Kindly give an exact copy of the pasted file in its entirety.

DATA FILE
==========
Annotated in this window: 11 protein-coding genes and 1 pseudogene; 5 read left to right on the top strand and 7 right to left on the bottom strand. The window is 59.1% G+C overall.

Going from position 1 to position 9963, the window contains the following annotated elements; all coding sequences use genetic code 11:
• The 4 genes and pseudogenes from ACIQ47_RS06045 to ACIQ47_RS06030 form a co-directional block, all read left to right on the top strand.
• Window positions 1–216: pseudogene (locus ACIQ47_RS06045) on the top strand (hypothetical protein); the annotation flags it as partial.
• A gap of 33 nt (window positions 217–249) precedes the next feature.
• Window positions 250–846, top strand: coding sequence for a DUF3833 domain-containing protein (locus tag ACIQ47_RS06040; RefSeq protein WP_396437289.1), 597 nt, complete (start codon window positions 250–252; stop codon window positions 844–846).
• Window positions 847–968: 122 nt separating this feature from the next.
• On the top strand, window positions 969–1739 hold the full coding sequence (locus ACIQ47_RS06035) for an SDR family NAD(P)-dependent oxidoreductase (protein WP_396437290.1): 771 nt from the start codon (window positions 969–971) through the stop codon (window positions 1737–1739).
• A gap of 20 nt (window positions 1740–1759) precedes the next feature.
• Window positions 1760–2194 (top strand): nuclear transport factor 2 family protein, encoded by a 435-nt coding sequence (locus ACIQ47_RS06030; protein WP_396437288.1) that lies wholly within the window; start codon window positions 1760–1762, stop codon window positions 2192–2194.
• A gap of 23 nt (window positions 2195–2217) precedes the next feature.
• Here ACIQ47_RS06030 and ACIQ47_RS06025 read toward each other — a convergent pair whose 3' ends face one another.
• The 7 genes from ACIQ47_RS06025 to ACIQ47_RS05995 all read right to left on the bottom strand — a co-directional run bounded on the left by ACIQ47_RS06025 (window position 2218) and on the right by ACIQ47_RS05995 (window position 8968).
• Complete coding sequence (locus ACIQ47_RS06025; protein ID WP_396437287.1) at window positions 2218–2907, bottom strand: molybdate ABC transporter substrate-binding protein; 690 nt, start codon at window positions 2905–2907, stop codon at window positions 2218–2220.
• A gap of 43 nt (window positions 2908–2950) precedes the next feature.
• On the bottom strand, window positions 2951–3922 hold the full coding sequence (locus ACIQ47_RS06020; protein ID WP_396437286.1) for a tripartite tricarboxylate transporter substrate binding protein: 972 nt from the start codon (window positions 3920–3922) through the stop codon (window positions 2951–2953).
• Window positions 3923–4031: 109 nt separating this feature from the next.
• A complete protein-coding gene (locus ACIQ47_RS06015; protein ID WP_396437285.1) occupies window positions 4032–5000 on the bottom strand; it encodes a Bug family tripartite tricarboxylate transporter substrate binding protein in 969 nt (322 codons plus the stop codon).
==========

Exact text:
Annotated in this window: 11 protein-coding genes and 1 pseudogene; 5 read left to right on the top strand and 7 right to left on the bottom strand. The window is 59.1% G+C overall.

Going from position 1 to position 9963, the window contains the following annotated elements; all coding sequences use genetic code 11:
• The 4 genes and pseudogenes from ACIQ47_RS06045 to ACIQ47_RS06030 form a co-directional block, all read left to right on the top strand.
• Window positions 1–216: pseudogene (locus ACIQ47_RS06045) on the top strand (hypothetical protein); the annotation flags it as partial.
• A gap of 33 nt (window positions 217–249) precedes the next feature.
• Window positions 250–846, top strand: coding sequence for a DUF3833 domain-containing protein (locus tag ACIQ47_RS06040; RefSeq protein WP_396437289.1), 597 nt, complete (start codon window positions 250–252; stop codon window positions 844–846).
• Window positions 847–968: 122 nt separating this feature from the next.
• On the top strand, window positions 969–1739 hold the full coding sequence (locus ACIQ47_RS06035) for an SDR family NAD(P)-dependent oxidoreductase (protein WP_396437290.1): 771 nt from the start codon (window positions 969–971) through the stop codon (window positions 1737–1739).
• A gap of 20 nt (window positions 1740–1759) precedes the next feature.
• Window positions 1760–2194 (top strand): nuclear transport factor 2 family protein, encoded by a 435-nt coding sequence (locus ACIQ47_RS06030; protein WP_396437288.1) that lies wholly within the window; start codon window positions 1760–1762, stop codon window positions 2192–2194.
• A gap of 23 nt (window positions 2195–2217) precedes the next feature.
• Here ACIQ47_RS06030 and ACIQ47_RS06025 read toward each other — a convergent pair whose 3' ends face one another.
• The 7 genes from ACIQ47_RS06025 to ACIQ47_RS05995 all read right to left on the bottom strand — a co-directional run bounded on the left by ACIQ47_RS06025 (window position 2218) and on the right by ACIQ47_RS05995 (window position 8968).
• Complete coding sequence (locus ACIQ47_RS06025; protein ID WP_396437287.1) at window positions 2218–2907, bottom strand: molybdate ABC transporter substrate-binding protein; 690 nt, start codon at window positions 2905–2907, stop codon at window positions 2218–2220.
• A gap of 43 nt (window positions 2908–2950) precedes the next feature.
• On the bottom strand, window positions 2951–3922 hold the full coding sequence (locus ACIQ47_RS06020; protein ID WP_396437286.1) for a tripartite tricarboxylate transporter substrate binding protein: 972 nt from the start codon (window positions 3920–3922) through the stop codon (window positions 2951–2953).
• Window positions 3923–4031: 109 nt separating this feature from the next.
• A complete protein-coding gene (locus ACIQ47_RS06015; protein ID WP_396437285.1) occupies window positions 4032–5000 on the bottom strand; it encodes a Bug family tripartite tricarboxylate transporter substrate binding protein in 969 nt (322 codons plus the stop codon).